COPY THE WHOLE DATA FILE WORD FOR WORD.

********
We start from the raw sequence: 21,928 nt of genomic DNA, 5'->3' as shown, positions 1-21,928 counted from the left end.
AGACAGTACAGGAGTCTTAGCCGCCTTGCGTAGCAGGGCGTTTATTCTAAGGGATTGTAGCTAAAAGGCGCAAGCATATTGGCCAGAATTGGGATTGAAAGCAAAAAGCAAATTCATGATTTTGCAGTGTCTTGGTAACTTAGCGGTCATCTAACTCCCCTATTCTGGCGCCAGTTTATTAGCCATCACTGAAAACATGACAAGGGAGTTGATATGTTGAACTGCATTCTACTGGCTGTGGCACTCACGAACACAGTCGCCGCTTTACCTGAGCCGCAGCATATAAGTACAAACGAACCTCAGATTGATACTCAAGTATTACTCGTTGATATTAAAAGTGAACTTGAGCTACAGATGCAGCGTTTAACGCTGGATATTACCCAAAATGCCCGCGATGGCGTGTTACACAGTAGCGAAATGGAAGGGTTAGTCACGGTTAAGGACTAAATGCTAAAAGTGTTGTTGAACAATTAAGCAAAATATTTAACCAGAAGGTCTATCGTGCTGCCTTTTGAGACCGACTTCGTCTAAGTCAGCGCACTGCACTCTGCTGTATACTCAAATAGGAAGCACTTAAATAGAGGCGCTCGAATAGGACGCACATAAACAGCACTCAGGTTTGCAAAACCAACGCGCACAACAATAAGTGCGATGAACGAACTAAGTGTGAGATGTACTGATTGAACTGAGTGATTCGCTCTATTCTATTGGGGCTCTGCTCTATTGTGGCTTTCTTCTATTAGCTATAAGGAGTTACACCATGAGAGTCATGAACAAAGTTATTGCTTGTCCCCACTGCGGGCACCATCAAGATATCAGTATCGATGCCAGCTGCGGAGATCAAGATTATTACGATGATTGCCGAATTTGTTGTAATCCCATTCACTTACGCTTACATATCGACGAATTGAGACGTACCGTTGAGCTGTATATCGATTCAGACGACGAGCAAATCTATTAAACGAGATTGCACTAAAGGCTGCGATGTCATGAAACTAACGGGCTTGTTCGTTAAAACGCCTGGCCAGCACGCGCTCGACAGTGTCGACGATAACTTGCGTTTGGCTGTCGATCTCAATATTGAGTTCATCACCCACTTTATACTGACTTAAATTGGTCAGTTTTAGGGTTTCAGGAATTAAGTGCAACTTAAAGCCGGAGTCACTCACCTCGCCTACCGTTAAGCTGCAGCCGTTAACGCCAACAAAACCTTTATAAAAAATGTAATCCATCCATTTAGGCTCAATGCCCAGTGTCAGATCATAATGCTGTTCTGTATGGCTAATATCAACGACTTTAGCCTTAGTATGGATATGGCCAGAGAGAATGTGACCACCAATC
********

We start from the raw sequence: 21,928 nt of genomic DNA, 5'->3' as shown, positions 1-21,928 counted from the left end.
AGACAGTACAGGAGTCTTAGCCGCCTTGCGTAGCAGGGCGTTTATTCTAAGGGATTGTAGCTAAAAGGCGCAAGCATATTGGCCAGAATTGGGATTGAAAGCAAAAAGCAAATTCATGATTTTGCAGTGTCTTGGTAACTTAGCGGTCATCTAACTCCCCTATTCTGGCGCCAGTTTATTAGCCATCACTGAAAACATGACAAGGGAGTTGATATGTTGAACTGCATTCTACTGGCTGTGGCACTCACGAACACAGTCGCCGCTTTACCTGAGCCGCAGCATATAAGTACAAACGAACCTCAGATTGATACTCAAGTATTACTCGTTGATATTAAAAGTGAACTTGAGCTACAGATGCAGCGTTTAACGCTGGATATTACCCAAAATGCCCGCGATGGCGTGTTACACAGTAGCGAAATGGAAGGGTTAGTCACGGTTAAGGACTAAATGCTAAAAGTGTTGTTGAACAATTAAGCAAAATATTTAACCAGAAGGTCTATCGTGCTGCCTTTTGAGACCGACTTCGTCTAAGTCAGCGCACTGCACTCTGCTGTATACTCAAATAGGAAGCACTTAAATAGAGGCGCTCGAATAGGACGCACATAAACAGCACTCAGGTTTGCAAAACCAACGCGCACAACAATAAGTGCGATGAACGAACTAAGTGTGAGATGTACTGATTGAACTGAGTGATTCGCTCTATTCTATTGGGGCTCTGCTCTATTGTGGCTTTCTTCTATTAGCTATAAGGAGTTACACCATGAGAGTCATGAACAAAGTTATTGCTTGTCCCCACTGCGGGCACCATCAAGATATCAGTATCGATGCCAGCTGCGGAGATCAAGATTATTACGATGATTGCCGAATTTGTTGTAATCCCATTCACTTACGCTTACATATCGACGAATTGAGACGTACCGTTGAGCTGTATATCGATTCAGACGACGAGCAAATCTATTAAACGAGATTGCACTAAAGGCTGCGATGTCATGAAACTAACGGGCTTGTTCGTTAAAACGCCTGGCCAGCACGCGCTCGACAGTGTCGACGATAACTTGCGTTTGGCTGTCGATCTCAATATTGAGTTCATCACCCACTTTATACTGACTTAAATTGGTCAGTTTTAGGGTTTCAGGAATTAAGTGCAACTTAAAGCCGGAGTCACTCACCTCGCCTACCGTTAAGCTGCAGCCGTTAACGCCAACAAAACCTTTATAAAAAATGTAATCCATCCATTTAGGCTCAATGCCCAGTGTCAGATCATAATGCTGTTCTGTATGGCTAATATCAACGACTTTAGCCTTAGTATGGATATGGCCAGAGAGAATGTGACCACCAATC